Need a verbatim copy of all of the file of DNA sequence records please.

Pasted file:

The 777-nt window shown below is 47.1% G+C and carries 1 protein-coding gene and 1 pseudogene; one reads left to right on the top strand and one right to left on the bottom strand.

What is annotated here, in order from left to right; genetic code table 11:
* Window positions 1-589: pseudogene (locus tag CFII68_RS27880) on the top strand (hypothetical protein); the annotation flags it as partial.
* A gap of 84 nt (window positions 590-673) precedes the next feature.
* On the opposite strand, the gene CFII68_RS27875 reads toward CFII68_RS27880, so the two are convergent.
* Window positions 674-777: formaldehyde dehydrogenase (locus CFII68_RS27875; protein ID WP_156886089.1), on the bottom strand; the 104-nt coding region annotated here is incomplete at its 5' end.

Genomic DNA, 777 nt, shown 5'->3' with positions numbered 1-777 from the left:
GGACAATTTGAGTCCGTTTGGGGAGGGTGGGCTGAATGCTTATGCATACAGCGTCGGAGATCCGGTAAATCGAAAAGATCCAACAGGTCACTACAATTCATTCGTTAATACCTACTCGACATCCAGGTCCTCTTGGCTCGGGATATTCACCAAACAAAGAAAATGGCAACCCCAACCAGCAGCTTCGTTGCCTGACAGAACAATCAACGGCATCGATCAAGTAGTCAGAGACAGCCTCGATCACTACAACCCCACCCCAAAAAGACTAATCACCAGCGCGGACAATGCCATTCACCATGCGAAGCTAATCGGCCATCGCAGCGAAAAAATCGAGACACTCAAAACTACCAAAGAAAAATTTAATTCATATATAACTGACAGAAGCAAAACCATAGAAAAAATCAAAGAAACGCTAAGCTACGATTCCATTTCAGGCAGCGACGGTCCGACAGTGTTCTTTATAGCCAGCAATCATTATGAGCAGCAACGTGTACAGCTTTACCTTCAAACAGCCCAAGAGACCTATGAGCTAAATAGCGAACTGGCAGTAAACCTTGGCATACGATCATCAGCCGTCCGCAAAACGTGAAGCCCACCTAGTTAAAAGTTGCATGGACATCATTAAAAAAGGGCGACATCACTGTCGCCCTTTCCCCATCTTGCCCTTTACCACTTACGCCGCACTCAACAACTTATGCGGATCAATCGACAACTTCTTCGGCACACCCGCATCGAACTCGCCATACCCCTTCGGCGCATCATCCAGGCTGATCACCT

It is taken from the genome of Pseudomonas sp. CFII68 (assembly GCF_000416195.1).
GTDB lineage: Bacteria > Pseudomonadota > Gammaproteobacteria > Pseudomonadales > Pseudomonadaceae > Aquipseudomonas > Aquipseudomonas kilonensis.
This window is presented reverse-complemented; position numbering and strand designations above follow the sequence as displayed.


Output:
The 777-nt window shown below is 47.1% G+C and carries 1 protein-coding gene and 1 pseudogene; one reads left to right on the top strand and one right to left on the bottom strand.

What is annotated here, in order from left to right; genetic code table 11:
* Window positions 1-589: pseudogene (locus tag CFII68_RS27880) on the top strand (hypothetical protein); the annotation flags it as partial.
* A gap of 84 nt (window positions 590-673) precedes the next feature.
* On the opposite strand, the gene CFII68_RS27875 reads toward CFII68_RS27880, so the two are convergent.
* Window positions 674-777: formaldehyde dehydrogenase (locus CFII68_RS27875; protein ID WP_156886089.1), on the bottom strand; the 104-nt coding region annotated here is incomplete at its 5' end.

Genomic DNA, 777 nt, shown 5'->3' with positions numbered 1-777 from the left:
GGACAATTTGAGTCCGTTTGGGGAGGGTGGGCTGAATGCTTATGCATACAGCGTCGGAGATCCGGTAAATCGAAAAGATCCAACAGGTCACTACAATTCATTCGTTAATACCTACTCGACATCCAGGTCCTCTTGGCTCGGGATATTCACCAAACAAAGAAAATGGCAACCCCAACCAGCAGCTTCGTTGCCTGACAGAACAATCAACGGCATCGATCAAGTAGTCAGAGACAGCCTCGATCACTACAACCCCACCCCAAAAAGACTAATCACCAGCGCGGACAATGCCATTCACCATGCGAAGCTAATCGGCCATCGCAGCGAAAAAATCGAGACACTCAAAACTACCAAAGAAAAATTTAATTCATATATAACTGACAGAAGCAAAACCATAGAAAAAATCAAAGAAACGCTAAGCTACGATTCCATTTCAGGCAGCGACGGTCCGACAGTGTTCTTTATAGCCAGCAATCATTATGAGCAGCAACGTGTACAGCTTTACCTTCAAACAGCCCAAGAGACCTATGAGCTAAATAGCGAACTGGCAGTAAACCTTGGCATACGATCATCAGCCGTCCGCAAAACGTGAAGCCCACCTAGTTAAAAGTTGCATGGACATCATTAAAAAAGGGCGACATCACTGTCGCCCTTTCCCCATCTTGCCCTTTACCACTTACGCCGCACTCAACAACTTATGCGGATCAATCGACAACTTCTTCGGCACACCCGCATCGAACTCGCCATACCCCTTCGGCGCATCATCCAGGCTGATCACCT

It is taken from the genome of Pseudomonas sp. CFII68 (assembly GCF_000416195.1).
GTDB lineage: Bacteria > Pseudomonadota > Gammaproteobacteria > Pseudomonadales > Pseudomonadaceae > Aquipseudomonas > Aquipseudomonas kilonensis.
This window is presented reverse-complemented; position numbering and strand designations above follow the sequence as displayed.